Back to

the Roots

The Melitta Group is working on ways to reuse organic waste, such as the pulp of coffee cherries, throughout the coffee supply chain. The Peixoto family is participating in the project and reports on their experiences.

 

“We love to learn and are always open to new ideas.”

The Peixotos' coffee farm is a real family business. Together with his wife and brothers, Roberto Peixoto has built up a great business. The family runs an 18-hectare coffee farm in the Brazilian province of Minas Gerais. That involves a lot of hard work. Even though it is a lot of work, I am proud of what we manage to do every day. Working together with my family makes it more fun, commented Roberto Peixoto. 

His wife Neide Peixoto has been deeply involved in the family business since 1999. My father always told me that the coffee business was not for women. I proved him wrong,” she said. Harvest time is the most exhausting time of the year. One person stays in the drying yard to turn the coffee cherries harvested the day before and to make sure they dry evenly. Everyone else is involved in picking the fruit from the coffee plants.   

Climate change impacts harvests

Despite many years of hard work and experience in coffee farming, the family business has faced mounting challenges in recent years. They are increasingly concerned about climate change. On top of that, the price of fertilisers is rising. “These are problems that are impossible to calculate, and they significantly affect our work and our income. A period of frost followed by a long drought in 2021 caused crop failures this year," explained Roberto Peixoto.

When they heard about the ‘Back to the Roots’ project that the Melitta Group is running together with the Hanns R. Neumann Foundation in the Brazilian region of Minas Gerais, the family was immediately interested. “We are open to new methods and discoveries that help us in our work,” declared Roberto Peixoto.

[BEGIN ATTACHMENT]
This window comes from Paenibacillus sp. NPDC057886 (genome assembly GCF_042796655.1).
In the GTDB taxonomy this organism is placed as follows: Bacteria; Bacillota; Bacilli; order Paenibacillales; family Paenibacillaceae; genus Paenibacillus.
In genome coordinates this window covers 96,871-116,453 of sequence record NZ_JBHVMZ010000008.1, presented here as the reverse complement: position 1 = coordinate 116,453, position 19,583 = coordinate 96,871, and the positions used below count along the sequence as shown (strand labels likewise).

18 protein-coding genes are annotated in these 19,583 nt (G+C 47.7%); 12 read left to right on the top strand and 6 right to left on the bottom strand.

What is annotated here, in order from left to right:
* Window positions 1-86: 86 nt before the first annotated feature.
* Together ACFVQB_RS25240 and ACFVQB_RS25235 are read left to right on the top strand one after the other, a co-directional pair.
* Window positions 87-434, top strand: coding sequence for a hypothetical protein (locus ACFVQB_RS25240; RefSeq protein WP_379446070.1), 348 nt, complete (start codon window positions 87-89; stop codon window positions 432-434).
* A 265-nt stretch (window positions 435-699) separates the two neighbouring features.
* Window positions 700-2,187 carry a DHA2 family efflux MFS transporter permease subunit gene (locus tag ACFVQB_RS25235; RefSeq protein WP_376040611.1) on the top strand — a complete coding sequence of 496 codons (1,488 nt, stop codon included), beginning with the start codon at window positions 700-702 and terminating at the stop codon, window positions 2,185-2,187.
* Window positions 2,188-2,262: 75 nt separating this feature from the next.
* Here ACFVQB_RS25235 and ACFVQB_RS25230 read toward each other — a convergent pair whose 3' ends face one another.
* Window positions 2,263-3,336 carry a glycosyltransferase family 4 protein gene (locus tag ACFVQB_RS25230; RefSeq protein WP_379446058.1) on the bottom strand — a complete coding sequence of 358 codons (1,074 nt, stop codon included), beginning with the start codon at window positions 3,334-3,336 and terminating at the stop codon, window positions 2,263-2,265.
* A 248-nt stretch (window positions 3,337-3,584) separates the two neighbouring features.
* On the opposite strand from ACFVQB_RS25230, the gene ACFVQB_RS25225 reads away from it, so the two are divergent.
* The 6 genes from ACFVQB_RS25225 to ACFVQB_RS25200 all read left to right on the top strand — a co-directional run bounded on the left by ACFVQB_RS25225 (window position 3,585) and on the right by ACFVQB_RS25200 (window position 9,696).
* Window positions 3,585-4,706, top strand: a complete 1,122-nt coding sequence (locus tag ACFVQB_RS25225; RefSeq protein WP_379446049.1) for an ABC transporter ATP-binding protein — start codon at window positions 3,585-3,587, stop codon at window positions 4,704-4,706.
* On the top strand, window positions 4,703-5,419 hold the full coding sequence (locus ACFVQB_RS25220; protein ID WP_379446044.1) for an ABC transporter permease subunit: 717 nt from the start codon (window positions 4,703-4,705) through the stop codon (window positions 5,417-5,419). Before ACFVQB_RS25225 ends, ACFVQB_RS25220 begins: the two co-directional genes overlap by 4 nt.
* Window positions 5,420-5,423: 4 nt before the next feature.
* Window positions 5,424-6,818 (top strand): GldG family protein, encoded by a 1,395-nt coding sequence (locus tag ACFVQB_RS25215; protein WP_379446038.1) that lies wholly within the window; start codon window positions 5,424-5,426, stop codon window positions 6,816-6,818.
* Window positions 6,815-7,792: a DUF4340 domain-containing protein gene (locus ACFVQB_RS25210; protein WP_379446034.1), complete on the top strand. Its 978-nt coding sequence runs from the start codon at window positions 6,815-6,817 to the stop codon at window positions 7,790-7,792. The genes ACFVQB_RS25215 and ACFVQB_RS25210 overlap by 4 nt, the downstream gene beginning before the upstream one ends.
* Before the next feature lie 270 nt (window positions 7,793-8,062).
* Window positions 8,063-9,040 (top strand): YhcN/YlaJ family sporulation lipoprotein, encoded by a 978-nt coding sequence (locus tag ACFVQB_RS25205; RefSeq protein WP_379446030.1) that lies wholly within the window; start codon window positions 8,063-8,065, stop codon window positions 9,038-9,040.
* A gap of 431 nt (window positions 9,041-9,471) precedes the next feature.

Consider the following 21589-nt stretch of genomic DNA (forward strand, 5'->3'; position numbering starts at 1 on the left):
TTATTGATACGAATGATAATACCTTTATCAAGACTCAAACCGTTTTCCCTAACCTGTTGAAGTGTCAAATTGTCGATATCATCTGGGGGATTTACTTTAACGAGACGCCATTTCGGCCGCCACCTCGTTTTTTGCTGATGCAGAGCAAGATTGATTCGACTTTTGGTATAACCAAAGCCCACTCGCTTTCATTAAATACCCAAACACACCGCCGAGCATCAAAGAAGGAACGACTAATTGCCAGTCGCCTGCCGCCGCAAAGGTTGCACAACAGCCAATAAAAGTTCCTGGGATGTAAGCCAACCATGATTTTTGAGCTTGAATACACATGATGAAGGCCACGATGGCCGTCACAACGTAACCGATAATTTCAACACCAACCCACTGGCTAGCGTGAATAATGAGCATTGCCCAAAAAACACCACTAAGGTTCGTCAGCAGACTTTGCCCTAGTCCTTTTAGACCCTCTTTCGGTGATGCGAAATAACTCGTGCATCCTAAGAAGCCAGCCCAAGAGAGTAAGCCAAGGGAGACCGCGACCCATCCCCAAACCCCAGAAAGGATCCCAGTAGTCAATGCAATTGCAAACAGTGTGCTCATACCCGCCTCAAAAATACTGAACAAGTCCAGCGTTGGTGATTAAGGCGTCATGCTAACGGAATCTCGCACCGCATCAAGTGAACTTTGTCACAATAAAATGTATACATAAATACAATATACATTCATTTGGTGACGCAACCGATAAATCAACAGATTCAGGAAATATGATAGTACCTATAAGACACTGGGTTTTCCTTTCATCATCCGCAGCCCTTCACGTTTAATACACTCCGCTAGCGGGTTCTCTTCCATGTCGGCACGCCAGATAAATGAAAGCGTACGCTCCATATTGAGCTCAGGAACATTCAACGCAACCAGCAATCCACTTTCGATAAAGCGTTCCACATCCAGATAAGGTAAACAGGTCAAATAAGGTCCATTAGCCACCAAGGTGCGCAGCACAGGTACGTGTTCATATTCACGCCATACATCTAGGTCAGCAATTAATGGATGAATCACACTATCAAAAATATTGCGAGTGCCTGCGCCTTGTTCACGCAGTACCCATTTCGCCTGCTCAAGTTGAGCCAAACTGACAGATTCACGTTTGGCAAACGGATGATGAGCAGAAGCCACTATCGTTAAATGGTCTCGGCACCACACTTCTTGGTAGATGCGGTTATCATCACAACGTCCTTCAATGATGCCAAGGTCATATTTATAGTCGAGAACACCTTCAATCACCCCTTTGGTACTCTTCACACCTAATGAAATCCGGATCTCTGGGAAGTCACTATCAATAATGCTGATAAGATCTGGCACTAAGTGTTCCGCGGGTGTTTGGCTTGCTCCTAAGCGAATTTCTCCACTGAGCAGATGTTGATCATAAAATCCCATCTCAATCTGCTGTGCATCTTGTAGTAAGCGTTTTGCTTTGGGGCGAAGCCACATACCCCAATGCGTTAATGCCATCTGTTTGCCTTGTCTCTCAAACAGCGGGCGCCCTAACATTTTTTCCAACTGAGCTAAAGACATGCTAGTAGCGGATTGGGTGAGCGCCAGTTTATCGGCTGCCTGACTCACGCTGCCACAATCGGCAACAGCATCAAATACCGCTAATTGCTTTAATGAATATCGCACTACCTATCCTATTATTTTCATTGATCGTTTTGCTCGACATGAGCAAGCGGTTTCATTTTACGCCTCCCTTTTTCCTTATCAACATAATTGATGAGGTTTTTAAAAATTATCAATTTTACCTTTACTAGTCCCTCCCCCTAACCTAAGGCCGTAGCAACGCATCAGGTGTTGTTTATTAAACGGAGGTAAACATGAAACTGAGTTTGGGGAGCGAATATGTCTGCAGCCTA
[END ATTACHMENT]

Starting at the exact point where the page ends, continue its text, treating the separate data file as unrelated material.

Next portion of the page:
The project is about finding ways to reuse organic waste in coffee production, such as the pulp from coffee cherries, as fertiliser. The aim is not only to eliminate the need for chemical fertilisers and thereby increase the profitability of coffee growing, but also to improve the quality of the soil and make the plants more robust and resistant to climate fluctuations. To achieve this, the Melitta Group and the Hanns R. Neumann Foundation are working together with Brazilian waste management experts and scientists, including from the renowned Universidade Federal de Lavras (UFLA).

A new perspective

on organic waste

Even though the project is not yet complete, the family has already successfully reorganised some processes in their business. We now look at what we used to regard as waste in a completely different way. We no longer see it as something we need to get rid of, but rather we try to make use of it and get some benefit from it, commented Neide Peixoto. The family has had good experience with the production of biochar. They make this using wood from old coffee plants that can no longer be used for cultivation. The project also enables us to exchange ideas with other coffee farmers who are facing similar challenges. We find that very useful, said Roberto Peixoto. Some problems remain however, turning the compost mixed with charcoal by hand is very laborious and difficult. Ideally, this should be done with a tractor, but the family does not own one

Learning from one another’s experience

After using their home-made fertiliser for the first time, Roberto Peixoto is optimistic: “We have noticed changes in our plants. They look greener and have kept their leaves despite the long drought.” Soil analysis confirmed this impression and revealed a high concentration of organic matter. So, the Peixoto family's coffee plants are supplied with plenty of nutrients and need less chemical fertiliser. “If these first positive results are confirmed over the longer term, I look forward to passing on this new insight to other coffee farmers. After all, others should also benefit from what we have learned,” remarked Neide Peixoto.

Back to

the Roots

In Brazil, the Melitta Group is working with the Hanns R. Neumann Foundation (HRNS) to identify and exploit opportunities to reuse organic waste, such as the pulp of coffee cherries, throughout the coffee supply chain. Coffee farming, after all, generates large amounts of this waste.

Instead of being recycled as compost, it is often simply disposed of and further pollutes the environment. Together with HRNS, the Brazilian university UFLA and local coffee farmers, solutions are being developed to put the waste to good use, significantly reduce the use of artificial fertilisers and make coffee farming more profitable.

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